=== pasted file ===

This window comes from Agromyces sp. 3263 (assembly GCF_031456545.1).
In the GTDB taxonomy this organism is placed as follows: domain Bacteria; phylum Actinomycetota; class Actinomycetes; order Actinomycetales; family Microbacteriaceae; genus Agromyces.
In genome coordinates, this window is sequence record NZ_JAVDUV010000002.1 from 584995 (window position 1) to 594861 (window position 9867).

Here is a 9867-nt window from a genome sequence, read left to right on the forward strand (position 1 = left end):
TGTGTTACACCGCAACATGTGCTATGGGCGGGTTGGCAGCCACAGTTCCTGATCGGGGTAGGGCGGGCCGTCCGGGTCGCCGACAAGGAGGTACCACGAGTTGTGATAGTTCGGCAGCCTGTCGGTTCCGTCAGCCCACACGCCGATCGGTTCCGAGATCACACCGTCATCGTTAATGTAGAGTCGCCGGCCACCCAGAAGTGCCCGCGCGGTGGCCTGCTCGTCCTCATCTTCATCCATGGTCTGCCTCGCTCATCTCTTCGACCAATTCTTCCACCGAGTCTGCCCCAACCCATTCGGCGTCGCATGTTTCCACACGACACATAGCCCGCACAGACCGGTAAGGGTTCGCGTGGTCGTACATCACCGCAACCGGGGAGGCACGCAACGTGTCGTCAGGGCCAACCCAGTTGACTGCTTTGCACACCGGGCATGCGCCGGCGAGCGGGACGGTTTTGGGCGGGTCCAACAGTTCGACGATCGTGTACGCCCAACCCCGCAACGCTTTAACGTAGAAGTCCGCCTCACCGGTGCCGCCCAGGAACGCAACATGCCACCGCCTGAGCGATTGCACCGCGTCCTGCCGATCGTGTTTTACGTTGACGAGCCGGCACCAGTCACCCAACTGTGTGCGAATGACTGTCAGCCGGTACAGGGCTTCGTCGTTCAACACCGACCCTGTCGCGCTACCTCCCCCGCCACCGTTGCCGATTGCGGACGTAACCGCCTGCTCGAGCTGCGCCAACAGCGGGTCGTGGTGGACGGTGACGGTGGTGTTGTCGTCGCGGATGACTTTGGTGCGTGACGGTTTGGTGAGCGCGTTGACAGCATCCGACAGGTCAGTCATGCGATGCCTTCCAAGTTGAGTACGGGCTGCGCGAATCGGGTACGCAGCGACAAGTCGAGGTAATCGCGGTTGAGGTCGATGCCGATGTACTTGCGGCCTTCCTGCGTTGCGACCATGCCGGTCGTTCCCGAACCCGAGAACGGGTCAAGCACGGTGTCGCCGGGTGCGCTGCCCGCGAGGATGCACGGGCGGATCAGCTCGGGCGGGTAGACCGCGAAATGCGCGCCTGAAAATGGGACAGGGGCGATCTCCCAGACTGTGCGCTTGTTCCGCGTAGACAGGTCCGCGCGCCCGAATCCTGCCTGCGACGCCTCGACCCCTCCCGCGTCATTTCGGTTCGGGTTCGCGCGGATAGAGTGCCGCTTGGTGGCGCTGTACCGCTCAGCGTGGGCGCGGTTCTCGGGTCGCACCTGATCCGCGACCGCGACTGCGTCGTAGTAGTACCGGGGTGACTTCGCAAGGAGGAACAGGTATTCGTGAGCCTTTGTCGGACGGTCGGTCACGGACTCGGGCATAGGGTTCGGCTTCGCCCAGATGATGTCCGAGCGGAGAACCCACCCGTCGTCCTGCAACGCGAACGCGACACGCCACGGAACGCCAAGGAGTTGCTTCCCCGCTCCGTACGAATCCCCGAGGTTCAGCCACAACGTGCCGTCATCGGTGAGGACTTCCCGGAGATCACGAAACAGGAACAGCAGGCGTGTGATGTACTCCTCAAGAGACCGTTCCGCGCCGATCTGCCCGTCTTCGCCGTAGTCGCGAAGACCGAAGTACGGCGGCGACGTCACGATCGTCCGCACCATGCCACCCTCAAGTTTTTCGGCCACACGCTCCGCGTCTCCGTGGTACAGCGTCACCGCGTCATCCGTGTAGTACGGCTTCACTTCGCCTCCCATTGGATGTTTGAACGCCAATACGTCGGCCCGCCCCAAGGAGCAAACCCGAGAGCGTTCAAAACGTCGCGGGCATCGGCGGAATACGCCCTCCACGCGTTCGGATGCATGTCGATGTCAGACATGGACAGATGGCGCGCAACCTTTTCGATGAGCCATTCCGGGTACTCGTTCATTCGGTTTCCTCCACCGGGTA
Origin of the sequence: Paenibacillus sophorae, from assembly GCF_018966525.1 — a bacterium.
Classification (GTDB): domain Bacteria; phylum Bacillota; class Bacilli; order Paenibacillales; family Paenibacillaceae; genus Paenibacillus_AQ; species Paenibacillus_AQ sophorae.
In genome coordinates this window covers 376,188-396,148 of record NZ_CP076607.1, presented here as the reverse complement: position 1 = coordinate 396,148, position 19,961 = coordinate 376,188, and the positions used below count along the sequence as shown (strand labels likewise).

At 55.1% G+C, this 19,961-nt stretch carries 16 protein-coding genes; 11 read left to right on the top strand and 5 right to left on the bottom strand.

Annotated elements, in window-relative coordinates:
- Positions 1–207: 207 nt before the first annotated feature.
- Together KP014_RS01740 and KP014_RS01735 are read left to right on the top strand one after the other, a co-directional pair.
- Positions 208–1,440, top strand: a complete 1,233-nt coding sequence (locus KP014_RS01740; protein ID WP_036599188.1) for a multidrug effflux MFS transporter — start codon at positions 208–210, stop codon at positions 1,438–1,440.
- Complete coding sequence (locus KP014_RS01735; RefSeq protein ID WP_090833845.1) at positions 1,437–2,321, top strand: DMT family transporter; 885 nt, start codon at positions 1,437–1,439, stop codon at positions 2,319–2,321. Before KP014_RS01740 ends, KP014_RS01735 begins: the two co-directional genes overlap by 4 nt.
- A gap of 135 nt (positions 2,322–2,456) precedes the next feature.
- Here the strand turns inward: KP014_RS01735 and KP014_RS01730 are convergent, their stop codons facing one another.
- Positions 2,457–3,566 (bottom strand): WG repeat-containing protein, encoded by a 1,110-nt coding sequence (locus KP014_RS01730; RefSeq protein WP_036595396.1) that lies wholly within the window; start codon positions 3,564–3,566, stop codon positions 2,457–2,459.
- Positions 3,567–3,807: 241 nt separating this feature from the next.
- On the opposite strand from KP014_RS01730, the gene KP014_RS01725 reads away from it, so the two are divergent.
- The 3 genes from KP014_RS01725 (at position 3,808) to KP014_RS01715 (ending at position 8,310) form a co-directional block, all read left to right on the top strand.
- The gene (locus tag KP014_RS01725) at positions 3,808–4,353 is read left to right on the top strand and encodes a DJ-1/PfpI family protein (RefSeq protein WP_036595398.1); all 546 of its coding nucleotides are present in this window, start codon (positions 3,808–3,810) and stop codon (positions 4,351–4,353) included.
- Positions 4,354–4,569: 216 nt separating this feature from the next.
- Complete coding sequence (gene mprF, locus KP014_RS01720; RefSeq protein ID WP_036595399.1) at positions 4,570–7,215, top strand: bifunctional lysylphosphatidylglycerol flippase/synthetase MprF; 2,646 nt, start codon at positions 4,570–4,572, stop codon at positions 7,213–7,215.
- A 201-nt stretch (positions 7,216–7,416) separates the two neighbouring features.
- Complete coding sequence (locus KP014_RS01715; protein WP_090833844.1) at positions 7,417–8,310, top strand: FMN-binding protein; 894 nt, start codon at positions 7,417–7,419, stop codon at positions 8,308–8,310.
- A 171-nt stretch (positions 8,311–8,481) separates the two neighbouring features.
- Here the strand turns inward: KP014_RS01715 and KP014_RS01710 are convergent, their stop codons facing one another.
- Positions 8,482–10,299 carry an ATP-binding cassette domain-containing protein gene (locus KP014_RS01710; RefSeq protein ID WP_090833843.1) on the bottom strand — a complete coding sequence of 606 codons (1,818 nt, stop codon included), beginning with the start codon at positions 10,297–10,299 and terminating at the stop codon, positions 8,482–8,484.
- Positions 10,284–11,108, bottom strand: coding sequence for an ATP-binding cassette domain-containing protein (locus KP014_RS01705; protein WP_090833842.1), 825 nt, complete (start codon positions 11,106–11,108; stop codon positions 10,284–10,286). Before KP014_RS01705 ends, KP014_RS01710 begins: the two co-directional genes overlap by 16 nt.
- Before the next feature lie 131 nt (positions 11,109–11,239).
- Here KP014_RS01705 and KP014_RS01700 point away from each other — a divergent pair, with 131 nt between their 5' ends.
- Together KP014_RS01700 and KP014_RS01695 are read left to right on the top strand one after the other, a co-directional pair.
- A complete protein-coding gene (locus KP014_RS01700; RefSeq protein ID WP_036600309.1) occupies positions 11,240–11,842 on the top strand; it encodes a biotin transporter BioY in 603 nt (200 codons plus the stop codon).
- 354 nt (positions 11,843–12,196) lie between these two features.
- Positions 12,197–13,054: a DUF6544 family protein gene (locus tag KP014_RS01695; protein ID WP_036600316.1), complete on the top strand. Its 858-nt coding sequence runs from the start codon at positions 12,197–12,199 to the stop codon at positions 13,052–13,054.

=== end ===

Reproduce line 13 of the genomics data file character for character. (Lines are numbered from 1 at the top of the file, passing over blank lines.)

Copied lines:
- Positions 208–1,440, top strand: a complete 1,233-nt coding sequence (locus KP014_RS01740; protein ID WP_036599188.1) for a multidrug effflux MFS transporter — start codon at positions 208–210, stop codon at positions 1,438–1,440.